There is a sociopathic policy of the leadership at ACC, which sees staff financially incentivised to push long-term claimants off ACC leading to many of them going on the benefit rather than getting rehabilitation. Now, we have proof that this policy came right from the top. National ministers set arbitrary targets for the number of long-term claimants to be booted.
The financial incentives worked even better than expected with the ‘quotas’ being exceeded by hundreds.
It’s clear that this is all part of National’s privatisation agenda. General manager of claims management Denise Cosgrove described this policy to a conference of Australian private insurance providers in the language of a private insurer:
“an absolute strategy … and we’re not reporting it as a public measure yet”. Its focus was now on high-cost claims because the “actuarial release”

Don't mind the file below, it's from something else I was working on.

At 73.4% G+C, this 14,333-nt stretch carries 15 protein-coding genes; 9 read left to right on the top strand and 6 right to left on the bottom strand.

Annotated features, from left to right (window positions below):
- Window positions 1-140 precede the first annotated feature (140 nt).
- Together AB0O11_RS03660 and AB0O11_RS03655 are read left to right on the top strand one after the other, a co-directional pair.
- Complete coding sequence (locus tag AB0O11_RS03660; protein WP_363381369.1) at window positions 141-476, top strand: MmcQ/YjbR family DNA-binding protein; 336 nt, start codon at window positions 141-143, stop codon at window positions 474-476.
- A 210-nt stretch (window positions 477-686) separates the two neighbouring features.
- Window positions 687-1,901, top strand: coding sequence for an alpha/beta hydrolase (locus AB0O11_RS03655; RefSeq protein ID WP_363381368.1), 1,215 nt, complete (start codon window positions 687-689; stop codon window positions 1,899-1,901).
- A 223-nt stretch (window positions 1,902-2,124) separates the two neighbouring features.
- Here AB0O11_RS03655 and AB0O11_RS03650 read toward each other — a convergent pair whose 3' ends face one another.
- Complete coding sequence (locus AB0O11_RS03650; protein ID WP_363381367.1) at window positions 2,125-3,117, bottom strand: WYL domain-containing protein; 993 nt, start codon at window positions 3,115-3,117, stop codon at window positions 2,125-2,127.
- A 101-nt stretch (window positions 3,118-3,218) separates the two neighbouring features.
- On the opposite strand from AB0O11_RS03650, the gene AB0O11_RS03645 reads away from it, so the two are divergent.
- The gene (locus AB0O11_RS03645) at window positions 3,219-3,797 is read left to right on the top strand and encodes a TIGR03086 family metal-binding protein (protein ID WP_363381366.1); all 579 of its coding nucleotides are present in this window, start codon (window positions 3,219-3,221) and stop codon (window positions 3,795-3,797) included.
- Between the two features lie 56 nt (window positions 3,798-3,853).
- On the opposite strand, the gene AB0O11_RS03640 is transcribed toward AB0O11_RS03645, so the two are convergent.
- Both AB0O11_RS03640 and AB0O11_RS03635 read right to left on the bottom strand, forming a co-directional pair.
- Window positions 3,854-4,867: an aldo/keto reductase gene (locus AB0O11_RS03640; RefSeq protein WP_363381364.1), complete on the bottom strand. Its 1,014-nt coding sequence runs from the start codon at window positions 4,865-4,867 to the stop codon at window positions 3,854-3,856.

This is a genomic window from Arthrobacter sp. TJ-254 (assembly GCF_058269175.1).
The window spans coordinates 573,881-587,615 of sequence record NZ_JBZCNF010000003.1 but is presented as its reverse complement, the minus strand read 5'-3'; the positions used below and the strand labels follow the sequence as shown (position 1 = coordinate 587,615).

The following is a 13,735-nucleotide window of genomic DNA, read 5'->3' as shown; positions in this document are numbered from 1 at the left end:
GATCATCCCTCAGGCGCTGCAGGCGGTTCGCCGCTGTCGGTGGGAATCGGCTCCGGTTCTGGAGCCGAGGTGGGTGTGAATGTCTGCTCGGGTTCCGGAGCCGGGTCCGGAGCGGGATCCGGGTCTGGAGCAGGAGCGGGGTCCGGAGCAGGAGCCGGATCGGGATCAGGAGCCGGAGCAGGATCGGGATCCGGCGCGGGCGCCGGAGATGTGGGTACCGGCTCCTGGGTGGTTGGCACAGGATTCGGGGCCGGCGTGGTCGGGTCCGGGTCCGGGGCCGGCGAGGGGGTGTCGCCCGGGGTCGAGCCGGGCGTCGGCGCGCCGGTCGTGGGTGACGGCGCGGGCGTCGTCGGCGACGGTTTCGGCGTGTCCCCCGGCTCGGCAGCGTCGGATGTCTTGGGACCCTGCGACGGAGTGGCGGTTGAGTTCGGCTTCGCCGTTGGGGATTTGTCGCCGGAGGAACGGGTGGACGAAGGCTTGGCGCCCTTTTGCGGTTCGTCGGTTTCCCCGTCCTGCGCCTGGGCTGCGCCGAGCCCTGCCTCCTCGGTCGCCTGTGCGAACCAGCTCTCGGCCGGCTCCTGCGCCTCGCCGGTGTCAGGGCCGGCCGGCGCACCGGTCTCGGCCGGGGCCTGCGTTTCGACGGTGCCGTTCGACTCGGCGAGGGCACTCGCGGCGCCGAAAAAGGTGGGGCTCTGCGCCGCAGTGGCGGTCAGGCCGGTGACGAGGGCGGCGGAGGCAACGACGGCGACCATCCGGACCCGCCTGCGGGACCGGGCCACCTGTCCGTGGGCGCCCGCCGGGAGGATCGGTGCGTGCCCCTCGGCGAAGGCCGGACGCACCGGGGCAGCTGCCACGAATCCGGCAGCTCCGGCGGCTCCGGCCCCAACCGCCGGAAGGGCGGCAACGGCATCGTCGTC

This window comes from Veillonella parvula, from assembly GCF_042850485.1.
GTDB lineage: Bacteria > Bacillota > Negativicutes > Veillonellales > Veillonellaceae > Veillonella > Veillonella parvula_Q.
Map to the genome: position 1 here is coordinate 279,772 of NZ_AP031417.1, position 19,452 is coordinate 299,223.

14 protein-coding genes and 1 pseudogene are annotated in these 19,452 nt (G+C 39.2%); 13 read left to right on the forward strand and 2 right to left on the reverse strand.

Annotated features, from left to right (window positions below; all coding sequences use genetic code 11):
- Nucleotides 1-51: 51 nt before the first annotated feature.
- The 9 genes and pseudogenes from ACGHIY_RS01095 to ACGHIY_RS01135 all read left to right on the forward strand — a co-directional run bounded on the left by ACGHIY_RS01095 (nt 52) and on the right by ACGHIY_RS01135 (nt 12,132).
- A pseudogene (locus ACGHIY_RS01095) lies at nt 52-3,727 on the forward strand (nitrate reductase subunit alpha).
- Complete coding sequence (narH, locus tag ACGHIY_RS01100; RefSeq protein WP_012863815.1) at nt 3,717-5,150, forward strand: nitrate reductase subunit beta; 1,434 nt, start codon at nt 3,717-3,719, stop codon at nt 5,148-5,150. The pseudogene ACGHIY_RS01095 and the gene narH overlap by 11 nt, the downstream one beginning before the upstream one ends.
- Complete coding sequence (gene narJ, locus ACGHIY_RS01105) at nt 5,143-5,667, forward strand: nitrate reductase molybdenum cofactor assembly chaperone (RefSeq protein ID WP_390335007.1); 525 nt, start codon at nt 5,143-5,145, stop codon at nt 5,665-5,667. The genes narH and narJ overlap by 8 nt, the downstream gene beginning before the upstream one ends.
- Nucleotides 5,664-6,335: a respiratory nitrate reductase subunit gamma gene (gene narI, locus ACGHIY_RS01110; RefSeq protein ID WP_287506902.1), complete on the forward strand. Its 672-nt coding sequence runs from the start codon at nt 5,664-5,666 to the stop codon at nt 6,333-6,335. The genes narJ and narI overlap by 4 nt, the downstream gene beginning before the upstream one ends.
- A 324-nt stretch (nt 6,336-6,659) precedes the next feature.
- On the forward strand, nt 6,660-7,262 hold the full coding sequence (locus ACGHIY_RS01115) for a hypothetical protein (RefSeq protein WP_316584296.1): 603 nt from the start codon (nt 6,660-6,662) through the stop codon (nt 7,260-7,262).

“Actuarial release” means that, in the fully-funded model where an insurer has to have reserves adequate to cover the future costs of all its existing claims, the insurer doesn’t have to have such large reserves (it can ‘release’ them) because its got the claimants off its books.
That’s obviously attractive in a privatisation agenda because, by getting rid of the people who have the most serious and long-term injuries that will have the largest future costs, ACC can reduce the amount of reserves it needs to hold, which means it can achieve full-funding at an earlier.
Once fully-funded, ACC is in the same financial situation as a private insurer is required to be and, so, ready for privatisation.
If, heaven forbid, National gets a third term, ACC will be one of the last big government operations that has the potential to become a large source of private profit. You can bet the Nats would sell it – and that’s why they’re denying coverage to New Zealanders with costly injuries.